Stop & Shop, Major Northeast Grocery Store Chain, to Install 40 Microgrids

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Stop & Shop, a major retail chain in the US Northeast, announced today that it will install microgrids in 40 of its grocery stores in Massachusetts and New York. The microgrids will use Bloom Energy fuel cells. 


Photo courtesy of Bloom Energy

The combined electric capacity of the 40 microgrids is 10 MW.

The microgrids, which run 24/7, will ensure that power flows to the stores even if the electric grid is experiencing an outage. Hurricanes in the Northeast at times have knocked out power for as long as two weeks. Grocery stores become critical for communities during such natural disasters.

“Our stores are an important community resource for our customers, particularly when severe weather strikes,” said Gordon Reid, president of Stop & Shop, which has 60,000 employees at 400 stores in Massachusetts, Connecticut, Rhode Island, New York and New Jersey. “Whether customers need to stock up on food, batteries, flashlights, other emergency items, or even their prescription medications, we know how vital the products and services our stores provide are.”

Stop & Shop will begin installation of the microgrids early this year on Cape Cod, Massachusetts, followed by additional stores in Massachusetts and Long Island. A collaboration of sponsors are working with Bloom Energy and Stop & Shop on the microgrids, including the two local utilities, Eversource and National Grid; a community choice aggregation, the Cape Light Compact, and energy efficiency organization Mass Save.

The Stop & Shop microgrids are expected to reduce carbon emissions by over 15,000 metric tons per year, the equivalent of removing about 3,200 cars from the road.

Bloom Energy’s fuel cells convert natural gas or biogas fuel into electricity without combustion and use no water in normal operations. As a result, the grocery store chain expects to save more than 1.6 billion gallons annually. The fuel cells also create no smog-forming pollution and particulate emissions, according to Bloom Energy

Stop & Shop and Bloom Energy have worked together in the past. A store in Vernon, NY, has used Bloom’s technology since 2014. Bloom technology also is in use at a Stop & Shop store in Peekskill, NY.


Bloom fuel cells, ready for the Northeast’s winter. Photo courtesy of Bloom Energy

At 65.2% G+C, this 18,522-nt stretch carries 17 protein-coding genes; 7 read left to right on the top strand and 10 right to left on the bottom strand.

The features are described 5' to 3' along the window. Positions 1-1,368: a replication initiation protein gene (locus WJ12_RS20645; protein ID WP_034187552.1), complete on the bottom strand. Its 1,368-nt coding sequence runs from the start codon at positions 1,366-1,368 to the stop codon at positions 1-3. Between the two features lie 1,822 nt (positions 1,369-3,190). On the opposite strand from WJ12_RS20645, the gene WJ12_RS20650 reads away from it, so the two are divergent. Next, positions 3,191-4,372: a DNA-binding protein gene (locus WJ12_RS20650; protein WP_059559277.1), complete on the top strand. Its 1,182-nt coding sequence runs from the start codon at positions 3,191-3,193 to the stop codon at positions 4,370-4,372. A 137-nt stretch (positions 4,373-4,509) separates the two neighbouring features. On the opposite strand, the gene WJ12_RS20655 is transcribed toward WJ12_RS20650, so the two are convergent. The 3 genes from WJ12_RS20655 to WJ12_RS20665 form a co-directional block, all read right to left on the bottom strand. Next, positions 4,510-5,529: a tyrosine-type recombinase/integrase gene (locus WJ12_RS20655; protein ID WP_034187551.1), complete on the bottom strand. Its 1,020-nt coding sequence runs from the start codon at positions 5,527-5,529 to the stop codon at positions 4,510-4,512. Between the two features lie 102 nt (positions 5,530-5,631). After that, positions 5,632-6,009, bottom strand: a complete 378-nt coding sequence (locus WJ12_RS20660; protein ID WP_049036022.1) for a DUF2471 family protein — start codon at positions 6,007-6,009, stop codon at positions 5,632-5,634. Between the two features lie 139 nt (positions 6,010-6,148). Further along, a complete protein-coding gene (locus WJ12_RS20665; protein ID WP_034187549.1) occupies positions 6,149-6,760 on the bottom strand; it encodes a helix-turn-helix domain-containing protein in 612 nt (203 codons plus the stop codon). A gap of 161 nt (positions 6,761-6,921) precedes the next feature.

“Clean, reliable, resilient power is critical to keeping businesses and families working,” said KR Sridhar, founder, chairman and CEO of Bloom Energy. “We’re proud to give Stop & Shop customers the peace of mind that their local stores will remain open before, during and after severe storms or natural disasters that disrupt the electricity grid.”

Compared with manufacturing, industrials and other business sectors, retail stores have been relatively slow to adopt microgrids technology, although their numbers have begun to increase in recent years. A Whole Foods in Brooklyn was an early entrant into the space. In Texas, the H-E-B and Buc-ee’s store chains have installed microgrids in partnership with Enchanted Rock.

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Elisa Wood About Elisa Wood

Elisa Wood is the chief editor of She has been writing about energy for more than two decades for top industry publications. Her work also has been picked up by CNN, the New York Times, Reuters, the Wall Street Journal Online and the Washington Post.


  1. Clayton McKay says:

    The Bloom is Off Bloom Energy
    BY IER

    JUNE 18, 2013

  2. I don’t think it’s fair to say retail has been relatively slow to adopt microgrids. Walmart and Home Depot are great examples of a companies that has been very engaged with microgrid technology across a number of vendors including Bloom.

  3. I don’t know if you should call this microgrid. The system doesn’t go outside of a shop, so, maybe a back-up energy using fuel cell?


  1. […] Stop & Shop, a major retail chain in the US Northeast, plans to intsall microgrids in 40 of its grocery stores both to ensure reliable power and reduce the stores’ carbon footprint. The microgrids, which will use Bloom Energy fuel cells, are expected to reduce carbon emissions by over 15,000 metric tons per year, the equivalent of removing about 3,200 cars from the road. […]

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